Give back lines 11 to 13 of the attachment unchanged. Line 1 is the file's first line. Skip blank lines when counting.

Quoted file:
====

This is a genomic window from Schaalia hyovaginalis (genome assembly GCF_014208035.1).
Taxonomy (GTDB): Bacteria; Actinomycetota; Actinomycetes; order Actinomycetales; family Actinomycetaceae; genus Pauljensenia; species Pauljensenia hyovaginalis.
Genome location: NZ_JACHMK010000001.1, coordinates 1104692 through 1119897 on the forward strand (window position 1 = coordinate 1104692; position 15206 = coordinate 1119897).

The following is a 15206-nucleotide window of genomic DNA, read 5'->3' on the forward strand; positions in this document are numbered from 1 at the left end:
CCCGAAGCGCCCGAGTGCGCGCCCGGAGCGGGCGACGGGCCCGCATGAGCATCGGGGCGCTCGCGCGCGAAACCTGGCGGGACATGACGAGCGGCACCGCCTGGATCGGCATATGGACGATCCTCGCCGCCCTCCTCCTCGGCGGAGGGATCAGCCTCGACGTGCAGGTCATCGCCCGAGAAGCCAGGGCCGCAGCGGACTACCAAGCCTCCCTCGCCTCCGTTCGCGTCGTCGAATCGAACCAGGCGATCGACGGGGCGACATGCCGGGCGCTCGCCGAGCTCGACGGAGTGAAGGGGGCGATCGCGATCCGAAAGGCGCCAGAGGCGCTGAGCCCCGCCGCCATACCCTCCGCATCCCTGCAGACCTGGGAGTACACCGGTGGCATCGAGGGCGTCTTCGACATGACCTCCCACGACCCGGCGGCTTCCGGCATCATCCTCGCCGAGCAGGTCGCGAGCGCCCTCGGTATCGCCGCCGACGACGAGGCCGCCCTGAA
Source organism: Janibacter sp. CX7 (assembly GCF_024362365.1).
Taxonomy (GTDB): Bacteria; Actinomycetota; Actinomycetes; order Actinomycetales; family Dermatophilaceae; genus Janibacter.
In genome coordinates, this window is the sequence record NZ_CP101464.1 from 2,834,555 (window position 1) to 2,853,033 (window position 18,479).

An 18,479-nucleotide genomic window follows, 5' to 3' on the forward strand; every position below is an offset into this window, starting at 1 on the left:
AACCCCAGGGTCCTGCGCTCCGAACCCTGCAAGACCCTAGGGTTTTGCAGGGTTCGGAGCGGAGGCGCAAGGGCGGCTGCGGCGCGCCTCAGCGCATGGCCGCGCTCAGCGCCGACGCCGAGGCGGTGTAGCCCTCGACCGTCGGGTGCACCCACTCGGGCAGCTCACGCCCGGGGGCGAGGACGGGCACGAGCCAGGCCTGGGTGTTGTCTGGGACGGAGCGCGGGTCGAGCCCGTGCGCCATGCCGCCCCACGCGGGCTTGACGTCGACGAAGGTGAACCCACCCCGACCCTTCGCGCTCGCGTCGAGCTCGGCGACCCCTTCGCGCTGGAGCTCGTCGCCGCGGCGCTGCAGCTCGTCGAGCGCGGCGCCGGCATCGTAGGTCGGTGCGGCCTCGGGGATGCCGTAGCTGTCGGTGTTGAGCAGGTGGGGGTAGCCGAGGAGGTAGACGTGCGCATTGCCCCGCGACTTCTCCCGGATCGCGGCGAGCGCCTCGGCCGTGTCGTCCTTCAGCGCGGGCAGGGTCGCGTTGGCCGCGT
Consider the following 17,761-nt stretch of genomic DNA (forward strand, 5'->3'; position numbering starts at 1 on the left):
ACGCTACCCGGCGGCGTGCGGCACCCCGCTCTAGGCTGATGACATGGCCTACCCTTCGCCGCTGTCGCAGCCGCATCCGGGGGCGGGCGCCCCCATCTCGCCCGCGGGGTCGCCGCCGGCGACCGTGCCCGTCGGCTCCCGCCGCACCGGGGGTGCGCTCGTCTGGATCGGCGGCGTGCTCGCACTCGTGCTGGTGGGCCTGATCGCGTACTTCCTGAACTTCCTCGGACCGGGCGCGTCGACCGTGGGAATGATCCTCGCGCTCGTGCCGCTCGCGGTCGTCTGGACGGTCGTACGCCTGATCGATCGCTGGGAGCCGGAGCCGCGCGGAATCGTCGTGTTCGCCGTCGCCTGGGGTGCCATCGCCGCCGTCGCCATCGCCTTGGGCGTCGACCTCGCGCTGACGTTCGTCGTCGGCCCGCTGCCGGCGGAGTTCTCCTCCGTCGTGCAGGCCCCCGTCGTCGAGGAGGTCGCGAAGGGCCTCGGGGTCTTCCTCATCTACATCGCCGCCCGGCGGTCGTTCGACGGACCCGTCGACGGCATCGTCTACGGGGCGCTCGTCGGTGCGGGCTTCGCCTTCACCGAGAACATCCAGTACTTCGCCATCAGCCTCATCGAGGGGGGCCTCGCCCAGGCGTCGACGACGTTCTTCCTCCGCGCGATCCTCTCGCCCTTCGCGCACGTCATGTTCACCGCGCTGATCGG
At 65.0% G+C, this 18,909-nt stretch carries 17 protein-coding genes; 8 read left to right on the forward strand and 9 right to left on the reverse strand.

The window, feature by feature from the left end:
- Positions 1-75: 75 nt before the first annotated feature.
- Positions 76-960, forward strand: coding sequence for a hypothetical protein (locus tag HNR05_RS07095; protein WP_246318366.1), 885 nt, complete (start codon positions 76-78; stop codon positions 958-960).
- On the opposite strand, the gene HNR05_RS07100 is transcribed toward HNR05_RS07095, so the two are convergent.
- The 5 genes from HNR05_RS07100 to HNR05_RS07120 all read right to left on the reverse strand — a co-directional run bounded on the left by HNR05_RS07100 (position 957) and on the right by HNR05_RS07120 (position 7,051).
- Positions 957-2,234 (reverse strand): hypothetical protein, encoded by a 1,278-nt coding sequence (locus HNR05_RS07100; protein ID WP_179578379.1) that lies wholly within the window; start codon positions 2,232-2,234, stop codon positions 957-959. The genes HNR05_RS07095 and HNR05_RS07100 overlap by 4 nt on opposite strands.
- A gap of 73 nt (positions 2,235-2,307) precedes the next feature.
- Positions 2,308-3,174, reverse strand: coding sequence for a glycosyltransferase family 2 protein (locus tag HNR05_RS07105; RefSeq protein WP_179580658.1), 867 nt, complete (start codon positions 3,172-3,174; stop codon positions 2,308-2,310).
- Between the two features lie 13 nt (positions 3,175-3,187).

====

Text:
Consider the following 17,761-nt stretch of genomic DNA (forward strand, 5'->3'; position numbering starts at 1 on the left):
ACGCTACCCGGCGGCGTGCGGCACCCCGCTCTAGGCTGATGACATGGCCTACCCTTCGCCGCTGTCGCAGCCGCATCCGGGGGCGGGCGCCCCCATCTCGCCCGCGGGGTCGCCGCCGGCGACCGTGCCCGTCGGCTCCCGCCGCACCGGGGGTGCGCTCGTCTGGATCGGCGGCGTGCTCGCACTCGTGCTGGTGGGCCTGATCGCGTACTTCCTGAACTTCCTCGGACCGGGCGCGTCGACCGTGGGAATGATCCTCGCGCTCGTGCCGCTCGCGGTCGTCTGGACGGTCGTACGCCTGATCGATCGCTGGGAGCCGGAGCCGCGCGGAATCGTCGTGTTCGCCGTCGCCTGGGGTGCCATCGCCGCCGTCGCCATCGCCTTGGGCGTCGACCTCGCGCTGACGTTCGTCGTCGGCCCGCTGCCGGCGGAGTTCTCCTCCGTCGTGCAGGCCCCCGTCGTCGAGGAGGTCGCGAAGGGCCTCGGGGTCTTCCTCATCTACATCGCCGCCCGGCGGTCGTTCGACGGACCCGTCGACGGCATCGTCTACGGGGCGCTCGTCGGTGCGGGCTTCGCCTTCACCGAGAACATCCAGTACTTCGCCATCAGCCTCATCGAGGGGGGCCTCGCCCAGGCGTCGACGACGTTCTTCCTCCGCGCGATCCTCTCGCCCTTCGCGCACGTCATGTTCACCGCGCTGATCGG
At 65.0% G+C, this 18,909-nt stretch carries 17 protein-coding genes; 8 read left to right on the forward strand and 9 right to left on the reverse strand.